When I proposed adopting a national deterrent policy against nuclear terrorism, I knew it would upset some people.
There are some understandable reasons:
(A) No one really wants to consider the distinct possibility – some would say probability – of a nuclear terrorist attack on America.
(B) Few in the American body politick today can conceive of any circumstance in which they would unleash the deadly force of nuclear weapons again.
(C) Many Americans think that a nuclear deterrent policy, one in which we let the enemy know what’s coming in a worst-case scenario, is immoral because it sounds like anyone proposing it is calling for the deaths of millions.
(D) Most Americans have already forgotten Sept. 11, 2001, or, six years later, consider it a one-of-a-kind event that will never be repeated, certainly not on an even grander scale.
(E) Some people, perhaps superstitiously, believe talking about horrible possibilities and scenarios and planning for them make them more likely to happen.
Nevertheless, talk about them and plan for them we must.
Here is something I would like you to consider: In the event of a nuclear terrorist attack on the U.S., we ARE going to retaliate against someone. That you can take to the bank. I guarantee it.
The people will demand it.
No politician in the White House – not Hillary, not Obama, not even Edwards the wimp – will be willing to explain to the American people why no one is going to pay for such an attack.
Even those calling me a lunatic and questioning my commitment to God for suggesting we adopt a national policy of deterrence will be demanding such action when their loved ones and family members are incinerated or when their children and grandchildren are dying of radiation poisoning.
Trust me on this. Use your head. Watch some past episodes of “24” if you don’t have any imagination!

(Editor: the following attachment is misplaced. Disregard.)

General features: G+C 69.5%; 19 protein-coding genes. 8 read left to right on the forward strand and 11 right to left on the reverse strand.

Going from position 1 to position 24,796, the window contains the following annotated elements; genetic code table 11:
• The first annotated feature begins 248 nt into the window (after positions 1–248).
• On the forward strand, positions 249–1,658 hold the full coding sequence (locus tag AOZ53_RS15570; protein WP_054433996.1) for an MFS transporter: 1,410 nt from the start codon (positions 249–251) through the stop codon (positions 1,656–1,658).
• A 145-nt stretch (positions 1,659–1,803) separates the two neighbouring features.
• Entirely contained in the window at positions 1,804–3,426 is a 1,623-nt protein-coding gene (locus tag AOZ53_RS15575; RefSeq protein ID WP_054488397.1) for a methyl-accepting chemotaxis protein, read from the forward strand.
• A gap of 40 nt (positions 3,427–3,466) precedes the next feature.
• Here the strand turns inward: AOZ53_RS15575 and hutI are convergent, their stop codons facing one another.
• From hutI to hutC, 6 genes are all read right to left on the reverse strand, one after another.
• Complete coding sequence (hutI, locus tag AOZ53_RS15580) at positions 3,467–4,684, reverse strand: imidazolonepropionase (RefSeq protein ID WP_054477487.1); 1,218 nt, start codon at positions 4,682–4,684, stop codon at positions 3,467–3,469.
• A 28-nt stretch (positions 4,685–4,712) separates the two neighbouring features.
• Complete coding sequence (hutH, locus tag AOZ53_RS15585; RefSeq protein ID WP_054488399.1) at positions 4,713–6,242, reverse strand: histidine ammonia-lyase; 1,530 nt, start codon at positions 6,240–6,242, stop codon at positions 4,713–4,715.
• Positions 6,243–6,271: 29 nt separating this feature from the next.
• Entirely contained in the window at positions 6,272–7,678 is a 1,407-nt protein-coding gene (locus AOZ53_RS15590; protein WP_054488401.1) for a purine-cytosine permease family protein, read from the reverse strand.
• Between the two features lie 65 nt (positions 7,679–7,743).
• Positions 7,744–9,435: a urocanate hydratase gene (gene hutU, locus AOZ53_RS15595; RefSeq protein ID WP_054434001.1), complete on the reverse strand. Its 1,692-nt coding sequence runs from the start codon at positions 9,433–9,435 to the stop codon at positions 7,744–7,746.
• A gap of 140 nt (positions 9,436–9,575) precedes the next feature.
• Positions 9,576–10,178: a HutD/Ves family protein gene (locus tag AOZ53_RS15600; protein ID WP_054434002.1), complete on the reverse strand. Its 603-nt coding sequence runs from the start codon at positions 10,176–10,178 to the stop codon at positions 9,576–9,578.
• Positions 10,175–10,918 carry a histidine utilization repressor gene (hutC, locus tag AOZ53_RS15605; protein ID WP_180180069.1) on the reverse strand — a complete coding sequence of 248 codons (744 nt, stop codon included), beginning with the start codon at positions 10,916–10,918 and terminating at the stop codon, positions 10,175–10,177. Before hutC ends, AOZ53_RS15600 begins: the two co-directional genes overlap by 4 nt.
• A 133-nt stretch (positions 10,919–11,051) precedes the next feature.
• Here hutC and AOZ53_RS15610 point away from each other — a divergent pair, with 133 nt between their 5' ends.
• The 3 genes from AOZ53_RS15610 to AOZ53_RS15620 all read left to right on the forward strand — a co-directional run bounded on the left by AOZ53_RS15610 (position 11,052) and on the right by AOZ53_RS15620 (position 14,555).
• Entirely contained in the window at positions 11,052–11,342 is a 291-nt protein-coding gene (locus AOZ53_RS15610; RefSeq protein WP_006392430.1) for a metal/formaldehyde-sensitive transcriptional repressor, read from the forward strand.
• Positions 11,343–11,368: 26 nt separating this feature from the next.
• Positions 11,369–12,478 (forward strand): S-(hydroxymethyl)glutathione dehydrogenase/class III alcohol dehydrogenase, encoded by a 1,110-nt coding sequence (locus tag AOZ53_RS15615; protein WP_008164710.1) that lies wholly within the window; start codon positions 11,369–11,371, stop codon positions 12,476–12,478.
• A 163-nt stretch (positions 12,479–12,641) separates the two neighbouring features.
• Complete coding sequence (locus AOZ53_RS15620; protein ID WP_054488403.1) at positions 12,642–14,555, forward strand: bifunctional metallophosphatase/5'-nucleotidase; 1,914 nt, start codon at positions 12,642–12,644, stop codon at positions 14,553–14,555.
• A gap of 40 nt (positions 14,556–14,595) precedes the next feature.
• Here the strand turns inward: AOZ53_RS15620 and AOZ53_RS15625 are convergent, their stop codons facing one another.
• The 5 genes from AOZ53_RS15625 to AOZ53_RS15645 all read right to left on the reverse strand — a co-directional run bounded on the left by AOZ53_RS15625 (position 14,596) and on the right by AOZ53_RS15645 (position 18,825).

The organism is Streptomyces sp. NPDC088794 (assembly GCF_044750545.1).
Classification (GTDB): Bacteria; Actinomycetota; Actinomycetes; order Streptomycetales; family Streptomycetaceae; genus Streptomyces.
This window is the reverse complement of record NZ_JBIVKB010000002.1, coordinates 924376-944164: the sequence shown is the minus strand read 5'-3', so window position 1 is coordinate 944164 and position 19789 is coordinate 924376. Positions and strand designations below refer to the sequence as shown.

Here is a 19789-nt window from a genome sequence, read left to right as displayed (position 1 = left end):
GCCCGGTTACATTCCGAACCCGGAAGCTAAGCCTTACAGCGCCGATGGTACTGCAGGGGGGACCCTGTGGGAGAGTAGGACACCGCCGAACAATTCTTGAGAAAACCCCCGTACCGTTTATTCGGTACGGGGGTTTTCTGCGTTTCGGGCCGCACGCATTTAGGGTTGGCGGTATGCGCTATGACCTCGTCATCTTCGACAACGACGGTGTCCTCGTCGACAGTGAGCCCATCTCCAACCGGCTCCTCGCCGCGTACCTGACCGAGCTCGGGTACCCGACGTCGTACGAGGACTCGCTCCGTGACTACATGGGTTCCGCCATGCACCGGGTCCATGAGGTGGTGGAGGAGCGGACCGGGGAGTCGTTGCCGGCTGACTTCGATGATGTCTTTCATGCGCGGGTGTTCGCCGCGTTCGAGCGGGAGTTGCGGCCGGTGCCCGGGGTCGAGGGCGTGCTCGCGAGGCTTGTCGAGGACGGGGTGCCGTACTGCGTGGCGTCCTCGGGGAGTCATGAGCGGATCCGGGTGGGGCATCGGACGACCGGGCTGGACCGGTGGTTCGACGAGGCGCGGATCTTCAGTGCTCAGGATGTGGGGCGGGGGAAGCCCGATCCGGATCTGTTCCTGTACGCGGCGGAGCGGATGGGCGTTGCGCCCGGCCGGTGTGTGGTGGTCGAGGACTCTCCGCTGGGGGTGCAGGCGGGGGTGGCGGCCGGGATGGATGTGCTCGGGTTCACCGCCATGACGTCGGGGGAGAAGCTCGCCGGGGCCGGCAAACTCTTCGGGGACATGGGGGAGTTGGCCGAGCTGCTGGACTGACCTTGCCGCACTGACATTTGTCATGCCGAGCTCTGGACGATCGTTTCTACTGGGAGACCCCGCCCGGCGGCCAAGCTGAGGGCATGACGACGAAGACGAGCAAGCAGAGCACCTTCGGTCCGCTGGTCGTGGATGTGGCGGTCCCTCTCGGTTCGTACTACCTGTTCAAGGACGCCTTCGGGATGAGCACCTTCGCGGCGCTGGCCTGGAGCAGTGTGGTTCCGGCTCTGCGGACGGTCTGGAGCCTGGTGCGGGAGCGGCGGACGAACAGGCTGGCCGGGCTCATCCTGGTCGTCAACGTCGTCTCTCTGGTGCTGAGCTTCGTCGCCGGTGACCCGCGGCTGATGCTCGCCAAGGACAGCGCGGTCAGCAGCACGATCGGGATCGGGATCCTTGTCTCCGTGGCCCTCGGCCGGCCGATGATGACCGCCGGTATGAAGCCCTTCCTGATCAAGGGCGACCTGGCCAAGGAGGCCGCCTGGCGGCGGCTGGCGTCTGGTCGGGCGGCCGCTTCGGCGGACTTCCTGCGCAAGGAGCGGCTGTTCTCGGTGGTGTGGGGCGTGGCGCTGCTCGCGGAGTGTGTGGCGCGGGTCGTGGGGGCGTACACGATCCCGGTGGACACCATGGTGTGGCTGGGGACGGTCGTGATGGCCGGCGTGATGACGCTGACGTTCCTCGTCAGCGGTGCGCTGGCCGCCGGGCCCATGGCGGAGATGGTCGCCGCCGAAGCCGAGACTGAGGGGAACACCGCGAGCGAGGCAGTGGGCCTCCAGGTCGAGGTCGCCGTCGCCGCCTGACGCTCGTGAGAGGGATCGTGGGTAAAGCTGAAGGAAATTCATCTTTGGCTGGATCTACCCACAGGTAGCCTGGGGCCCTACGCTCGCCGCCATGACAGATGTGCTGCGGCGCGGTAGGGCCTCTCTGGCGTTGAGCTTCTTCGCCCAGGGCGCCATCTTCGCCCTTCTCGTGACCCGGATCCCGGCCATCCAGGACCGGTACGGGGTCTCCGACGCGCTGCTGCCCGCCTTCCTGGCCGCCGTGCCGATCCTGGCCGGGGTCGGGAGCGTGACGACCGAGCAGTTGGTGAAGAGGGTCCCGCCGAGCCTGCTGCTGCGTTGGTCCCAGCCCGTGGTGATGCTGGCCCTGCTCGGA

So, what I am proposing when I advocate an American national policy of nuclear response to a nuclear terrorist attack is perfectly sensible. We all know such attacks MUST be met with nuclear responses. Since we’re going to do it anyway, why not make it an open national policy and possibly prevent the attack from taking place?
I would suggest even talking about this gives our enemies something to think about.
I don’t believe all these jihadist leaders actually welcome their own deaths. Yes, they gladly sacrifice children and recruit suicide bombers by telling them they will meet 72 virgins in paradise. But they don’t believe it. After all, there’s nothing about 72 virgins in the Quran!
If Osama bin Laden welcomed his own death, he wouldn’t be hiding in a cave in Pakistan – and he’d get off dialysis.
If Mahmoud Ahmadinejad welcomed his own death, he would go out and meet some of his own unhappy people in the streets of Tehran.
If the leader of Hezbollah welcomed his own death, he would have simply announced his whereabouts to the Israeli air force during the last war in Lebanon.
These people don’t want to die.
They want to win.
They need to know they can’t win – not by demoralizing America with a nuclear attack that kills hundreds of thousands.
They need to know they will pay an even bigger price.
That’s the way deterrence works. It has worked throughout human history – long before there were nuclear weapons. And it will work again in the future if we give it a chance.
But, right now, without an American national policy of deterrence in place, terrorists will be more willing to take chances. They may think Americans are too soft to respond. They may take comfort in what they see as our weakness.
There is no room for error when the stakes are this high.
It’s time to let the whole world know what will happen if, God forbid, America is ever victimized by a nuclear terrorist attack.
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